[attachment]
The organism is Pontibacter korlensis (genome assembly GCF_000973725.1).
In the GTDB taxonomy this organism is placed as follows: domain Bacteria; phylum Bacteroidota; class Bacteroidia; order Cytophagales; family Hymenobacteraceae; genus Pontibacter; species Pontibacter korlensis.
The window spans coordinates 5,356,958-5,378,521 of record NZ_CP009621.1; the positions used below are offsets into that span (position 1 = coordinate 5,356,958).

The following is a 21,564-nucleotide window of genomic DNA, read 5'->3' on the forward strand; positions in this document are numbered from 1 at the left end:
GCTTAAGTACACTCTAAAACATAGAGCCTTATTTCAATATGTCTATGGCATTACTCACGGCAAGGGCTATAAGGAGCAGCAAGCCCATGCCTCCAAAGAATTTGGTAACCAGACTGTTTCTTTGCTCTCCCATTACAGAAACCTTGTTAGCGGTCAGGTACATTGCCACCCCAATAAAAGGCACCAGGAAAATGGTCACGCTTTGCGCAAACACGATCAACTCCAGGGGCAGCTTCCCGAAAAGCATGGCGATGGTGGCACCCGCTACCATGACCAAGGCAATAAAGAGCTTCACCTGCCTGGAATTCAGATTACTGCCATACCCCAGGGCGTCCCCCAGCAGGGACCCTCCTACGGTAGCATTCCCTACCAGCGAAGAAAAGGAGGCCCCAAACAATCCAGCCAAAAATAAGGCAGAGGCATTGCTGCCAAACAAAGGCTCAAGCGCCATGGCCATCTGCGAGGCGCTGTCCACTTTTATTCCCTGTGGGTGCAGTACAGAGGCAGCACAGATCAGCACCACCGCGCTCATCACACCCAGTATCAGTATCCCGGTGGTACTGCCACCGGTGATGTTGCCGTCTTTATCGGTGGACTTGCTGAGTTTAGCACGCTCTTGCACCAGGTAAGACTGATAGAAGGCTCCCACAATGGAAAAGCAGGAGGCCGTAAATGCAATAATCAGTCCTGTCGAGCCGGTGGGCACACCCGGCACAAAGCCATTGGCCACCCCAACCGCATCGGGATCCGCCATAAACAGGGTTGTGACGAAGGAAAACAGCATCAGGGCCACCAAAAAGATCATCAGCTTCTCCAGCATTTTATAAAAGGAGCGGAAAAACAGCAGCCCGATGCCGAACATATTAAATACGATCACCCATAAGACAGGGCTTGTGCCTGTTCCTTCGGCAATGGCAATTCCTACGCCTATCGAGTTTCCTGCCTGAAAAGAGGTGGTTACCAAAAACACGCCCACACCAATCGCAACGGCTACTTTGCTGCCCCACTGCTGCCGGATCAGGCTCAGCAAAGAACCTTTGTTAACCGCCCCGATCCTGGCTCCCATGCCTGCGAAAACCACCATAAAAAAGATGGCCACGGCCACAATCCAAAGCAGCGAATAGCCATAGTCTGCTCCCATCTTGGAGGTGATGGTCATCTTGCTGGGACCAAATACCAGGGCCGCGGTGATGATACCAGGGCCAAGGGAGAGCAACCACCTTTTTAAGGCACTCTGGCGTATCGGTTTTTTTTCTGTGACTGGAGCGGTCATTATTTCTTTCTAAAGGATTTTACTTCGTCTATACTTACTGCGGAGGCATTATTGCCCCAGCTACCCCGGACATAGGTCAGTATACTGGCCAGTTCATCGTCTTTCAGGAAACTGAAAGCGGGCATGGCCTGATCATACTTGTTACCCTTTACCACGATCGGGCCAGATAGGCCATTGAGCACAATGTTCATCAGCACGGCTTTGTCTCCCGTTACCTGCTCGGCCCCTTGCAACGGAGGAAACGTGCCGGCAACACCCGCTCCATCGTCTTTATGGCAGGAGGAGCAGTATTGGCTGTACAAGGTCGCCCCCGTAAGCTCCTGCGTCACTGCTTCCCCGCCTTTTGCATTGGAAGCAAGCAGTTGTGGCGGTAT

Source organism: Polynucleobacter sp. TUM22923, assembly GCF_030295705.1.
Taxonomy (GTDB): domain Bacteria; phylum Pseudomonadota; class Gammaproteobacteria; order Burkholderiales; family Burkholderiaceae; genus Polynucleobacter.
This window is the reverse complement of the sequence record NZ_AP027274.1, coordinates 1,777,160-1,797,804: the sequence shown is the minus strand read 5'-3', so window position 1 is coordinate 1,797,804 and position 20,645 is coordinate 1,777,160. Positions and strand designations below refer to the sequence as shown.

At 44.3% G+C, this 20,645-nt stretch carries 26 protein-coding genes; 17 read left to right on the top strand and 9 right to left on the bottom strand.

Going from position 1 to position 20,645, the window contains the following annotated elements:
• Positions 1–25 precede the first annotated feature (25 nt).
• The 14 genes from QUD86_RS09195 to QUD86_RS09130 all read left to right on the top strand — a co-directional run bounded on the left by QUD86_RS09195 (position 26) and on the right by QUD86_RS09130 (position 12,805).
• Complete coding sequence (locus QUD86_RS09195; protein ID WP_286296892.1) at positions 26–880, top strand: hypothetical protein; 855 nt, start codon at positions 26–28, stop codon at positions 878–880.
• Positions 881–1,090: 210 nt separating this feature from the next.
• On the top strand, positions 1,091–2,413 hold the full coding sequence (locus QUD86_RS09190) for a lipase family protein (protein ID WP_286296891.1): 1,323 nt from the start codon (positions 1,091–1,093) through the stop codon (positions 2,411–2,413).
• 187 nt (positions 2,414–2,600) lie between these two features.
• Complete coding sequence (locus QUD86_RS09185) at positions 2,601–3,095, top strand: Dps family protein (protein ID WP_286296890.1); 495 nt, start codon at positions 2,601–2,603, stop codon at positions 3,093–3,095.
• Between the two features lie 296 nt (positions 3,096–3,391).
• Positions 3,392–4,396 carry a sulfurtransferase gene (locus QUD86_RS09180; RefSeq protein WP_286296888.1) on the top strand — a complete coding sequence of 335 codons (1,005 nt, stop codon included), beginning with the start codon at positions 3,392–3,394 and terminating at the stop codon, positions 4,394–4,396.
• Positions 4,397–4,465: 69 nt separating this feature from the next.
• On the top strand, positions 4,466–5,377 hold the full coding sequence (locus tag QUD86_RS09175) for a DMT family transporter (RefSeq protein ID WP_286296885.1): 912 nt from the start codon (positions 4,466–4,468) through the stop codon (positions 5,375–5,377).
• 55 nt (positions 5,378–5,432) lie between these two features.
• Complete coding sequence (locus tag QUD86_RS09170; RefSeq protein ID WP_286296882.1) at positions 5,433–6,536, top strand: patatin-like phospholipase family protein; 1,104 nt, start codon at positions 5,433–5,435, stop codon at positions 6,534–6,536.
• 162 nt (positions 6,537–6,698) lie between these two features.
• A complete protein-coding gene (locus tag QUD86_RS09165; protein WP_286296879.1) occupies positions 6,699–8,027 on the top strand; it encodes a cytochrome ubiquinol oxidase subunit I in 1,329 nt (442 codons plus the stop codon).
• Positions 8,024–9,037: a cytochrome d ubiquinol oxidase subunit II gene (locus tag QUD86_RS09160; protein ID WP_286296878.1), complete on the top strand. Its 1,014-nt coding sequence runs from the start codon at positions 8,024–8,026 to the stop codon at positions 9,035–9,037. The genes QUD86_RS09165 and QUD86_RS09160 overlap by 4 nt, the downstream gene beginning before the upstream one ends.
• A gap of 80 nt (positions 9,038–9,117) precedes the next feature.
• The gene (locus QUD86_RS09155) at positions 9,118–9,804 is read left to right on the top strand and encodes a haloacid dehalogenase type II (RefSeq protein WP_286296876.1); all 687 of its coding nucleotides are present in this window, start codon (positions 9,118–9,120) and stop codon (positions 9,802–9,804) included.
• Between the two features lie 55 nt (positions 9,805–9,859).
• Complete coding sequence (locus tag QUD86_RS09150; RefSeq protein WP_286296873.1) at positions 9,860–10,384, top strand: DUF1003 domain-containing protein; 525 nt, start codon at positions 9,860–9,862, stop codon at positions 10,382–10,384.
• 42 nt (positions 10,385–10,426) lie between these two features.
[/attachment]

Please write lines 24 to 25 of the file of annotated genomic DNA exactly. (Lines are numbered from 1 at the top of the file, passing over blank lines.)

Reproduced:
• 162 nt (positions 6,537–6,698) lie between these two features.
• A complete protein-coding gene (locus tag QUD86_RS09165; protein WP_286296879.1) occupies positions 6,699–8,027 on the top strand; it encodes a cytochrome ubiquinol oxidase subunit I in 1,329 nt (442 codons plus the stop codon).